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White House Wants Ag Cuts
Wednesday, February 14, 2018 6:41AM CST

By Chris Clayton
DTN Ag Policy Editor

OMAHA (DTN) -- Farmers would pay a larger share of crop-insurance premiums and a range of ag industries would have to pony up fees for USDA services under the Trump administration's latest budget proposal released Monday.

The White House proposed budget for Fiscal Year 2019 includes 10-year farm-bill cuts of $47 billion for farmer programs. The White House also sees $213.5 billion in potential savings from overhauling the Supplemental Nutrition Assistance Program to include commodity box shipments to SNAP recipients.

The White House budget proposal is somewhat convoluted considering Congress just last week passed a two-year budget deal to boost domestic and defense spending by $300 billion. The White House proposed budget would still lead to $3 trillion in higher deficit spending over the next decade despite calling for cuts in major federal medical programs and other safety nets such as SNAP.

The Trump administration budget proposal recommends several legislative changes to farm programs, making it timely as Congress drafts a new farm bill this year. The major cuts that would affect farmers are proposals to cap crop insurance premium subsidies, which would reduce federal spending on insurance by roughly $22.4 billion over 10 years. Cuts to conservation programs would reduce spending $13 billion over 10 years.

USDA did not issue any statement about the budget proposal from Agriculture Secretary Sonny Perdue, who is touring western states this week. However, USDA did issue comments from Perdue praising President Trump's infrastructure proposal.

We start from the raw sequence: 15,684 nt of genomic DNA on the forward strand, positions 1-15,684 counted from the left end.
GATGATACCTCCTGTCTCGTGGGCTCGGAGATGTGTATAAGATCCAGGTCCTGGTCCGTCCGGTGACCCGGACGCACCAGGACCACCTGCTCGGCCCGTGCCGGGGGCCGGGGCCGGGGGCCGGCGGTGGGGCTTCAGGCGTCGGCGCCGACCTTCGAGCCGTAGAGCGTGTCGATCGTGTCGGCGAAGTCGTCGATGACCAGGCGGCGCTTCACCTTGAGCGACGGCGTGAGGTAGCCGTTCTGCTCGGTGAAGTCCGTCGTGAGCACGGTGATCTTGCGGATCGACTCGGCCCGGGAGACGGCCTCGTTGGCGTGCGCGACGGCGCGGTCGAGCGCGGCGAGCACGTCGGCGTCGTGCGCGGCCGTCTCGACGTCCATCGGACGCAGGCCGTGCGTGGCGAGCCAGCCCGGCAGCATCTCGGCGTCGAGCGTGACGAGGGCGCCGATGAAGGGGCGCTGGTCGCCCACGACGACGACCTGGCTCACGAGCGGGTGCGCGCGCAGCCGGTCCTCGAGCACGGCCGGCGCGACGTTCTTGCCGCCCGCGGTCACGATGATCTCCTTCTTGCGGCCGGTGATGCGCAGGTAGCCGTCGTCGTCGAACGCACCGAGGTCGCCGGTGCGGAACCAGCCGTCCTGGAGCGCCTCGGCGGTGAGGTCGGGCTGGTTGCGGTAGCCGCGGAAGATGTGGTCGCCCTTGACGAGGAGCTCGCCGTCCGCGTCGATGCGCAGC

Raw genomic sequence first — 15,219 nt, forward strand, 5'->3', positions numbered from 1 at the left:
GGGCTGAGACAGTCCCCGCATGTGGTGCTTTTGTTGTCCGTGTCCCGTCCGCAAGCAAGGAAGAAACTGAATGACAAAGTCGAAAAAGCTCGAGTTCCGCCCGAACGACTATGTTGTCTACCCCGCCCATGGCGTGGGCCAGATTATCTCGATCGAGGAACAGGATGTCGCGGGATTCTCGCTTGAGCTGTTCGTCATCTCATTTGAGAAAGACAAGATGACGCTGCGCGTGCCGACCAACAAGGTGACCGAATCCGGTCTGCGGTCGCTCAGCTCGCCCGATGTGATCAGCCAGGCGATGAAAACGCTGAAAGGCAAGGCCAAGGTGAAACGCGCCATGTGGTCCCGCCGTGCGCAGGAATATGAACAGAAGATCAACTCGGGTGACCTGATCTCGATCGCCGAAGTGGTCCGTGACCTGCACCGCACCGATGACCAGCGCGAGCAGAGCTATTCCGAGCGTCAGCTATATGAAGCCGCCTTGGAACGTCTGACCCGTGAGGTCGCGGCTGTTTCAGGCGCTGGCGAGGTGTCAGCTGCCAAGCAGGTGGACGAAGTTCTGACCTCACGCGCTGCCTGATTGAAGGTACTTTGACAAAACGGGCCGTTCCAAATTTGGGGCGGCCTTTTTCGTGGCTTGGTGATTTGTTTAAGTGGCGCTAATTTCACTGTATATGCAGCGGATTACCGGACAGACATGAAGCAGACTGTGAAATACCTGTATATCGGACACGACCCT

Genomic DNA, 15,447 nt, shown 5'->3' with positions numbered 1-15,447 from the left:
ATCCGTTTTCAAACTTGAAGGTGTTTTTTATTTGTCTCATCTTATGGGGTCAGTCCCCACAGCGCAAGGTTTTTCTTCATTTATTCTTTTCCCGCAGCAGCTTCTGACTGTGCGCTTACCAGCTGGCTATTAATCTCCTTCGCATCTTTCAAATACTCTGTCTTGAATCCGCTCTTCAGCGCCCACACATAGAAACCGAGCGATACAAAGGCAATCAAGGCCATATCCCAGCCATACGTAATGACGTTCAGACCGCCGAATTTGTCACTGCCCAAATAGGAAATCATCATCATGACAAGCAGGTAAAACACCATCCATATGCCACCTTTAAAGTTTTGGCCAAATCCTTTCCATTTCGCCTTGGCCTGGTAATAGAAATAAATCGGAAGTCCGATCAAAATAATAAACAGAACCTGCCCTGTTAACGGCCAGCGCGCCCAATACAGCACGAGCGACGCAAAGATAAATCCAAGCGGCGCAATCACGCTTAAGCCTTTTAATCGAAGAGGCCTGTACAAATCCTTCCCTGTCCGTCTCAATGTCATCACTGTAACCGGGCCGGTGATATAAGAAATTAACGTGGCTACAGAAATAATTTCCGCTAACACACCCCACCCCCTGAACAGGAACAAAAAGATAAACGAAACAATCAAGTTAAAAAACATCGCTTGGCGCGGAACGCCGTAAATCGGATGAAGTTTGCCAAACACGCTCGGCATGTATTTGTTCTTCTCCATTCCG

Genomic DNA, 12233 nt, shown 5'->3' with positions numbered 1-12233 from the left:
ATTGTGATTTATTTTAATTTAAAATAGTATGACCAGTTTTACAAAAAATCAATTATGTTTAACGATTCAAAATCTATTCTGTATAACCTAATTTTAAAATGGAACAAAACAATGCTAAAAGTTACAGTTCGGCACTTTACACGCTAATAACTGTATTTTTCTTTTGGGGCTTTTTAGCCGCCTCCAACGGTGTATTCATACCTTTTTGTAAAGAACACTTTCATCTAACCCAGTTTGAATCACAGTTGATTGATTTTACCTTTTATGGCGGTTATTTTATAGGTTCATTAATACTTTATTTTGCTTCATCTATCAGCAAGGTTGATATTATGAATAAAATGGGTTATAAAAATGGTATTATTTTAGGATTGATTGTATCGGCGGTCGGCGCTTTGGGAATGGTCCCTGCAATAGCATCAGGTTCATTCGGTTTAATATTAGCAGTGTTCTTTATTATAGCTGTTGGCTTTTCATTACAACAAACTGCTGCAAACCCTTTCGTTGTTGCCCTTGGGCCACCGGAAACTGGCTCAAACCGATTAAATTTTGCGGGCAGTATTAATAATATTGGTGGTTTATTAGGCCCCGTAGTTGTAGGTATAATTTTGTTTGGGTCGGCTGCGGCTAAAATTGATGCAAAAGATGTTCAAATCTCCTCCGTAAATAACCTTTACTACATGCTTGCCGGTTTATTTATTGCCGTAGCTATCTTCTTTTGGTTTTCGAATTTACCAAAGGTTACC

The chairmen of the House and Senate Agriculture Committees issued a joint statement Monday on the budget proposal that wasn't filled with the normal praise. Sen. Pat Roberts, R-Kan., and Rep. Mike Conaway, R-Texas, said they will write a farm bill, but don't expect the president's budget to be reflected in that final legislation.

"As chairmen of the Agriculture Committees, the task at hand is to produce a Farm Bill for the benefit of our farmers, ranchers, consumers and other stakeholders. This budget, as with every other president's budget before, will not prevent us from doing that job. We are committed to maintaining a strong safety net for agricultural producers during these times of low prices and uncertain markets and continuing to improve our nation's nutrition programs," the two lawmakers said.